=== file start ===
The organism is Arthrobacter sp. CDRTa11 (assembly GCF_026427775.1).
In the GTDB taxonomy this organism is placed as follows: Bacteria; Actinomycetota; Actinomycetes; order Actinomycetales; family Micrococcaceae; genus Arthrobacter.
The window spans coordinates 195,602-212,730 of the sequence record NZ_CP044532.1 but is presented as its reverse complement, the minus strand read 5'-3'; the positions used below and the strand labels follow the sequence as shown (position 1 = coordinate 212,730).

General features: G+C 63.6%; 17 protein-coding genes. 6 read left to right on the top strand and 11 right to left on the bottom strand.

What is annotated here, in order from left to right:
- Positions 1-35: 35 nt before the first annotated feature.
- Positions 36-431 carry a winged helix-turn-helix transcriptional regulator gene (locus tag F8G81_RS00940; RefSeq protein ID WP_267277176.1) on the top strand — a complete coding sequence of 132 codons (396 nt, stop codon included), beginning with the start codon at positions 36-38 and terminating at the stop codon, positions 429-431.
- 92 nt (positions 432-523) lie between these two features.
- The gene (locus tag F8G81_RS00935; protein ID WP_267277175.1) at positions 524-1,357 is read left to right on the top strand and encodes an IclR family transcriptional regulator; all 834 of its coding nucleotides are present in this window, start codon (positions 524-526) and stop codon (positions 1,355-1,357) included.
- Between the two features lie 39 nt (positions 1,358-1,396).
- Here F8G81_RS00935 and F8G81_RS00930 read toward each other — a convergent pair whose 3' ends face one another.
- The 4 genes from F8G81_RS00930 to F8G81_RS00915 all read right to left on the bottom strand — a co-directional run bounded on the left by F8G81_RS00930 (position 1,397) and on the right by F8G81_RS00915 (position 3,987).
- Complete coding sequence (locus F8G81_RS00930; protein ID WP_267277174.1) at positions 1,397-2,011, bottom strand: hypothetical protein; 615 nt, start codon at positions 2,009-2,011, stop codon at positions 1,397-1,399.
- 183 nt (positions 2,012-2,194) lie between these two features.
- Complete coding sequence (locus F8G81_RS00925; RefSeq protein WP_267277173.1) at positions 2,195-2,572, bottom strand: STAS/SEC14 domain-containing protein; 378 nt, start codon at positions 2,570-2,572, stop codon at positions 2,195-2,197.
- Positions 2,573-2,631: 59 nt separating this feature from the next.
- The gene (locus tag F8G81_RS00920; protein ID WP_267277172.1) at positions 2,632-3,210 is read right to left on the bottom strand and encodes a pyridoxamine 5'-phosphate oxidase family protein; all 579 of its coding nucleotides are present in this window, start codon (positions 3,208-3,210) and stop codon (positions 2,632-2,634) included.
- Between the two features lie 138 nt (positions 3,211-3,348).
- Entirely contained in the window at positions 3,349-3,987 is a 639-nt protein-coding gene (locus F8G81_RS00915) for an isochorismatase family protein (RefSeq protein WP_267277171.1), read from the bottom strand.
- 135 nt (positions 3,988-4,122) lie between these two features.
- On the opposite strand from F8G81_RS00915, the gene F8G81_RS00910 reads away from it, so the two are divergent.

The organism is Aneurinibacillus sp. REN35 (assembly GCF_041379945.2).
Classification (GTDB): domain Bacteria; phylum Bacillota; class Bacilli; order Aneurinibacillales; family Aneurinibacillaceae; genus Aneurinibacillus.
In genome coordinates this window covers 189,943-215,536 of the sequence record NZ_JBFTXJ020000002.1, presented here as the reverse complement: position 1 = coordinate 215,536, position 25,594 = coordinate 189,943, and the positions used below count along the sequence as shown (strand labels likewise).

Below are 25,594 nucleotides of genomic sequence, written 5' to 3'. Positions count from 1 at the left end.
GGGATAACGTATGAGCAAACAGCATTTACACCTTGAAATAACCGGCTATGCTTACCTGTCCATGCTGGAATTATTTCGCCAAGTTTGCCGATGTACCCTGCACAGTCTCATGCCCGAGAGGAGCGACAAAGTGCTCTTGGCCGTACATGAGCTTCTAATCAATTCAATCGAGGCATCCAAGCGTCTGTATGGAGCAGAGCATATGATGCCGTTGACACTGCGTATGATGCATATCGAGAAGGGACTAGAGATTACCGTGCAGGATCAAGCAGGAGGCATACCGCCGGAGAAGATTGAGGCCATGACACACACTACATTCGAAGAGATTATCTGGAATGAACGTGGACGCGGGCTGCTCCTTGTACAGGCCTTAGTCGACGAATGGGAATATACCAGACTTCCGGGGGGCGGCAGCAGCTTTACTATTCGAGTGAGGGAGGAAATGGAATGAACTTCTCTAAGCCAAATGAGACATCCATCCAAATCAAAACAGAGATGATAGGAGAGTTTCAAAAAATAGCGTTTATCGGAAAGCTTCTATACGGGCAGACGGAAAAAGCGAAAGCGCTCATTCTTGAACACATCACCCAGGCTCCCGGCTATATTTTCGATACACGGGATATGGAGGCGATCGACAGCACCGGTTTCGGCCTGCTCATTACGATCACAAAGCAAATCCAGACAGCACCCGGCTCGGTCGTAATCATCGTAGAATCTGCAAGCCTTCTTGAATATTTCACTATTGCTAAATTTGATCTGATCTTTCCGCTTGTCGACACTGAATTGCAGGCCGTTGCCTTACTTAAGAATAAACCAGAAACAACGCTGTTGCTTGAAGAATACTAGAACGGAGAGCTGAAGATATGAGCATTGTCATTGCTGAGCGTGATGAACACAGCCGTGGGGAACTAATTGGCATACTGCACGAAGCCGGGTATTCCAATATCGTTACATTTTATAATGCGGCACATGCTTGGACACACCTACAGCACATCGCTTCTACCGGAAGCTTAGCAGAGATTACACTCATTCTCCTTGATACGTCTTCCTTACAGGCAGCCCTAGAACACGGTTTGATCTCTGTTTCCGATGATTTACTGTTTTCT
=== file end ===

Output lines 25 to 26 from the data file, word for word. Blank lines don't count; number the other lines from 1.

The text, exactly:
Below are 25,594 nucleotides of genomic sequence, written 5' to 3'. Positions count from 1 at the left end.
GGGATAACGTATGAGCAAACAGCATTTACACCTTGAAATAACCGGCTATGCTTACCTGTCCATGCTGGAATTATTTCGCCAAGTTTGCCGATGTACCCTGCACAGTCTCATGCCCGAGAGGAGCGACAAAGTGCTCTTGGCCGTACATGAGCTTCTAATCAATTCAATCGAGGCATCCAAGCGTCTGTATGGAGCAGAGCATATGATGCCGTTGACACTGCGTATGATGCATATCGAGAAGGGACTAGAGATTACCGTGCAGGATCAAGCAGGAGGCATACCGCCGGAGAAGATTGAGGCCATGACACACACTACATTCGAAGAGATTATCTGGAATGAACGTGGACGCGGGCTGCTCCTTGTACAGGCCTTAGTCGACGAATGGGAATATACCAGACTTCCGGGGGGCGGCAGCAGCTTTACTATTCGAGTGAGGGAGGAAATGGAATGAACTTCTCTAAGCCAAATGAGACATCCATCCAAATCAAAACAGAGATGATAGGAGAGTTTCAAAAAATAGCGTTTATCGGAAAGCTTCTATACGGGCAGACGGAAAAAGCGAAAGCGCTCATTCTTGAACACATCACCCAGGCTCCCGGCTATATTTTCGATACACGGGATATGGAGGCGATCGACAGCACCGGTTTCGGCCTGCTCATTACGATCACAAAGCAAATCCAGACAGCACCCGGCTCGGTCGTAATCATCGTAGAATCTGCAAGCCTTCTTGAATATTTCACTATTGCTAAATTTGATCTGATCTTTCCGCTTGTCGACACTGAATTGCAGGCCGTTGCCTTACTTAAGAATAAACCAGAAACAACGCTGTTGCTTGAAGAATACTAGAACGGAGAGCTGAAGATATGAGCATTGTCATTGCTGAGCGTGATGAACACAGCCGTGGGGAACTAATTGGCATACTGCACGAAGCCGGGTATTCCAATATCGTTACATTTTATAATGCGGCACATGCTTGGACACACCTACAGCACATCGCTTCTACCGGAAGCTTAGCAGAGATTACACTCATTCTCCTTGATACGTCTTCCTTACAGGCAGCCCTAGAACACGGTTTGATCTCTGTTTCCGATGATTTACTGTTTTCT